Even though it is a self-rewarding task, I am also gratified by the many replies that come in from you, the readers of LifeTrek Provisions, on a weekly basis. You often add value to my learning and thought-process, plus you let me know how much you have come to trust and appreciate us as a source of both information and inspiration on the trek of life.

You can imagine my chagrin, therefore, when a combination of events • including my own human error • led to a virus being sent out to our mailing list. This did not effect our handheld subscribers, and it also did not effect many email subscribers who never even saw the offending message because many ISPs (such as AOL, Gmail, and RoadRunner) spotted the virus and blocked delivery of the email. From your point of view, there never was a problem.

But many other subscribers (including those who use Yahoo! and Hotmail accounts) did receive the offending message and if I ever wondered whether people actually read these things, I wonder no longer. I was inundated with concerns, admonishments, expletives, and requests for removal. After I sent out a note of apology on Monday, explaining what happened and what changes we had made in our procedures to prevent this from ever happening again, I received another barrage of replies that restored my faith in humanity.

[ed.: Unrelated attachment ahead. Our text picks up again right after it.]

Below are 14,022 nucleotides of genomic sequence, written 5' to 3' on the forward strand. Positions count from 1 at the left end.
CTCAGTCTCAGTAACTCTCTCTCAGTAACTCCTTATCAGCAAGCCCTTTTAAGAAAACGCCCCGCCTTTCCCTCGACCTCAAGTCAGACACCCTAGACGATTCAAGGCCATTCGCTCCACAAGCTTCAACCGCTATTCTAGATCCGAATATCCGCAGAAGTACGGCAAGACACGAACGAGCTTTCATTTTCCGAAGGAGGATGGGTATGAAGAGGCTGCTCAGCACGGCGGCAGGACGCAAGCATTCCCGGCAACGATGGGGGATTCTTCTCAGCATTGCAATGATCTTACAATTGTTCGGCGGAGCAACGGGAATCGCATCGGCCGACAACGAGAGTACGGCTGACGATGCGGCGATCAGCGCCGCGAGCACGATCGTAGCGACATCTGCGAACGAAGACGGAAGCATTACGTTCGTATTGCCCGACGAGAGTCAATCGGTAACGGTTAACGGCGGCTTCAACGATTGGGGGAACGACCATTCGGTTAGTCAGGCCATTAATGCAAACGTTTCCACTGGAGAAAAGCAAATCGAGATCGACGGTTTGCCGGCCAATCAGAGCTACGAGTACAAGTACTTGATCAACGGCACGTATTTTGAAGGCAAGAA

I was particularly touched by the total stranger who first demanded to be removed from our lists • “thanking” us for the virus • only to write back later, after he learned what happened, to say, “You are a champion, my friend! Thank you for your prompt and gracious reply. I most certainly wish to remain on your e-mail list! Keep up the great work!” That was a heartening turnaround, to say the least. I’d like to share a few of the other replies that warmed my heart in the wake of last week’s fiasco:

If it makes you feel any better…nothing like that arrived to my computer from LifeTrek. It sounds like you have taken some additional practice enhancement steps and will continue to have an excellent product and service! Thanks for that.
Life Happens!!! I accept your apology “profusely” …although I wasn’t affected. (smile) Keep those Provisions coming.